Fagiolina del Trasimeno

Since 2000, Castiglione del Lago has homed a Slow Food presidium in order to promote and conserve the Fagiolina del Trasimeno. The non-profit organization aims to guarantee a viable future for traditional foods by stabilizing production techniques, establishing stringent production standards, and promoting local consumption.

The cutting-edge techniques used to protect bio diversities have allowed the Slow Food researchers to identify the genetic characteristics of Fagiolina del Trasimeno. The “fagiolina” seems to have been known and cultivated since the Etruscan Age. It later became scarcer and scarcer as quite unfit to accommodate the modern industrial production requirements.

The fagiolina is not a bean, but a legume (scientifically called Vigna unguiculata), shaped like a bean with a typical “black eye” where it attaches to the pod. Nowadays only a few producers cultivate it requesting the seeds, almost totally disappeared, to the Bank of Seeds in the Faculty of Agriculture of the University of Perugia.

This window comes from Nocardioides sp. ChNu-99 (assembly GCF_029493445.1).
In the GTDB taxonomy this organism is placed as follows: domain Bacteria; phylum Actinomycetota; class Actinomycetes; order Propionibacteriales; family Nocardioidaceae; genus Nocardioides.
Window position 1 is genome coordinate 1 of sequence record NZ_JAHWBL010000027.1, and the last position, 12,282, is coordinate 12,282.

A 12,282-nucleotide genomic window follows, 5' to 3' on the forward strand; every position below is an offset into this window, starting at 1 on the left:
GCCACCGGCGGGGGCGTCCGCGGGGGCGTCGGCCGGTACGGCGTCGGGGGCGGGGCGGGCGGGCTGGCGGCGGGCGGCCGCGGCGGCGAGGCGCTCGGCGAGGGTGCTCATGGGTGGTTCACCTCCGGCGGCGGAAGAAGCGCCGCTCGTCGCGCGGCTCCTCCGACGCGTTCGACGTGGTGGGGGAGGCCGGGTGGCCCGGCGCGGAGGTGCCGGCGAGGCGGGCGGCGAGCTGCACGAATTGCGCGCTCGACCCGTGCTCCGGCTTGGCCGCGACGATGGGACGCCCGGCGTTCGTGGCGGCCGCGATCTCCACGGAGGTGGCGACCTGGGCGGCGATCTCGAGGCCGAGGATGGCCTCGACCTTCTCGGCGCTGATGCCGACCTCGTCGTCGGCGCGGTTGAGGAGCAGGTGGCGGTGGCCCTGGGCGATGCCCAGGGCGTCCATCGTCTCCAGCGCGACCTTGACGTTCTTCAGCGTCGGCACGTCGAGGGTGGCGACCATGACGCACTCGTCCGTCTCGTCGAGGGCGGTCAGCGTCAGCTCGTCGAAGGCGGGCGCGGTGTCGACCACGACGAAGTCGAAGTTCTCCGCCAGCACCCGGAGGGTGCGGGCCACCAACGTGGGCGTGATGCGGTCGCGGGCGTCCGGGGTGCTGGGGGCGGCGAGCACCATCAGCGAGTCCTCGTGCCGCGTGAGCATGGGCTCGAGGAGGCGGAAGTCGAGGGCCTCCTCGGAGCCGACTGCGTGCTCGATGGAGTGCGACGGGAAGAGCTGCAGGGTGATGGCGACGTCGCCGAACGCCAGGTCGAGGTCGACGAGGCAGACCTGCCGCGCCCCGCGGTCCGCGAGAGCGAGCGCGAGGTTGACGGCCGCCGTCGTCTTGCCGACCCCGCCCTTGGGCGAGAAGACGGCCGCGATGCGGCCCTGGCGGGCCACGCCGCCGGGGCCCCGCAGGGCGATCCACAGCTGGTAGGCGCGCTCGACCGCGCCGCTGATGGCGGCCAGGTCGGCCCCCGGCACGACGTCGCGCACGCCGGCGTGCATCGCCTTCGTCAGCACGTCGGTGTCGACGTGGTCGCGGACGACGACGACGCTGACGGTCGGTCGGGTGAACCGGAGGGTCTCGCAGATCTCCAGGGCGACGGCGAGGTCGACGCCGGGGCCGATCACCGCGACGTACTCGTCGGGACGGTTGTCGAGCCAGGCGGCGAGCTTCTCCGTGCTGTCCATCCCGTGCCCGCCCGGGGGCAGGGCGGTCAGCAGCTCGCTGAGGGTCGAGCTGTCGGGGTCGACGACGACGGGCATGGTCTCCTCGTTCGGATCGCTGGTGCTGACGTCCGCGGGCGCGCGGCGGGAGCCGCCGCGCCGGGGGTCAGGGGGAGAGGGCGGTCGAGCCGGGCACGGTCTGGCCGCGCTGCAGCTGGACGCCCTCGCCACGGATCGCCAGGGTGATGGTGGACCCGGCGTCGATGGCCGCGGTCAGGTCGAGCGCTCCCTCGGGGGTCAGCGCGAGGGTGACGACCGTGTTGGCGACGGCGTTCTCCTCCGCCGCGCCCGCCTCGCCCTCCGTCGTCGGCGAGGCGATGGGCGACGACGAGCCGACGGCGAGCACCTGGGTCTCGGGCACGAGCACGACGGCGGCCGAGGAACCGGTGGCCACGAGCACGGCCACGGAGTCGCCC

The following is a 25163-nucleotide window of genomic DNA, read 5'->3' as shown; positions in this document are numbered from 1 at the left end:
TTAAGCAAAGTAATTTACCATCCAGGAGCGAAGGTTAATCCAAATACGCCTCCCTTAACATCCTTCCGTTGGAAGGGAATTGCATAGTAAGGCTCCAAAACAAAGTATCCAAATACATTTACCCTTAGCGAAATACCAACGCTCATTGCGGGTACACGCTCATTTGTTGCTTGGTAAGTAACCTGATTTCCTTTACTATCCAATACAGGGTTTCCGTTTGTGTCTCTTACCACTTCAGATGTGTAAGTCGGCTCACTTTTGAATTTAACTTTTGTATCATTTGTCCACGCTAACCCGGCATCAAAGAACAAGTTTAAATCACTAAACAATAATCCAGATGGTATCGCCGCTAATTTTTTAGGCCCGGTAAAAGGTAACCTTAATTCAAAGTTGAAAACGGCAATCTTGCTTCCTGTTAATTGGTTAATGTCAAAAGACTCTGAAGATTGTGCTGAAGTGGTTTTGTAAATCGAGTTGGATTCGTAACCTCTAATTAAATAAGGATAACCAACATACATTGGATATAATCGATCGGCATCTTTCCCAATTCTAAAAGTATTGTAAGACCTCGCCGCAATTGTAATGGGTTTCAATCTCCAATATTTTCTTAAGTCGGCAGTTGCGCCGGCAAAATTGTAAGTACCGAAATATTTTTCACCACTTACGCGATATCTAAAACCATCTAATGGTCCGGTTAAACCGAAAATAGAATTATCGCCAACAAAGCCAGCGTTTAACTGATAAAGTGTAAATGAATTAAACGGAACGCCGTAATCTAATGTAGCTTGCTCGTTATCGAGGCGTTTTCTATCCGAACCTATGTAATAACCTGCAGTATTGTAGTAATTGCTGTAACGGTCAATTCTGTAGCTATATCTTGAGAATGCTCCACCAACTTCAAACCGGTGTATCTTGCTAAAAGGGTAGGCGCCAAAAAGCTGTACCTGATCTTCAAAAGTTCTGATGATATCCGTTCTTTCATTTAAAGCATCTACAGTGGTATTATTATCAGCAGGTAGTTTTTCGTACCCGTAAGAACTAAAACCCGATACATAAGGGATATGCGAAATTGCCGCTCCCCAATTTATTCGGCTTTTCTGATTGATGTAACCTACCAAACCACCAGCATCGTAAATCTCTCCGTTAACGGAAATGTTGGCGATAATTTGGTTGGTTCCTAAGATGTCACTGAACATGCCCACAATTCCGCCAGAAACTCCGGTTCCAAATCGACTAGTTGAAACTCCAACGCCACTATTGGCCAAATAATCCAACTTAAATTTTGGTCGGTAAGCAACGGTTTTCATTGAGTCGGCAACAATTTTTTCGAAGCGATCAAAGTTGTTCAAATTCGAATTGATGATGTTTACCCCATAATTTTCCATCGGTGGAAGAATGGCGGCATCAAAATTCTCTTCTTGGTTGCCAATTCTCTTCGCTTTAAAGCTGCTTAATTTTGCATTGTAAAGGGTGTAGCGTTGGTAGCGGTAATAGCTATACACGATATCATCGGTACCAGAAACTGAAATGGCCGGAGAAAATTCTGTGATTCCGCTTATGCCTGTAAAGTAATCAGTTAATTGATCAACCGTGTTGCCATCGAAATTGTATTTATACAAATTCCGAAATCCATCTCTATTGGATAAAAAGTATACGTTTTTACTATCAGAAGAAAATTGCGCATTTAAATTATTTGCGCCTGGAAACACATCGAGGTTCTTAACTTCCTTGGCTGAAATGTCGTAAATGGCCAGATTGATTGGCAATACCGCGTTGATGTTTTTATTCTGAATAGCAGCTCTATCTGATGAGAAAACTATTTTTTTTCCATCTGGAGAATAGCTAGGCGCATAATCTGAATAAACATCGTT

The origins of Fagiolina del Trasimeno must be found in Africa: it arrived in Umbria thanks to the ancient Mediterranean populations that travelled around. Theophrastus, successor of Aristotle in the Peripatetic school, wrote about this species in Greece in 300 BC, so that the Greeks themselves spread those seeds around the southern Europe.

The maturation is scalar: the fagiolina should be collected every day for a couple of weeks. The plants get set into the farmyard to dry and the farmers beat them with forks and sticks. Once dried they separate the seeds using proper screens.

Small and oval, the fagiolina could be differently coloured: white (most common), salmon, black and brown. To taste is tender, buttery and incredibly savoury. The local recipes fagiolina-based are very simple, you can eat both beans and pod (cornetto) seasoned with extra-virgin olive oil and a bit of garlic.

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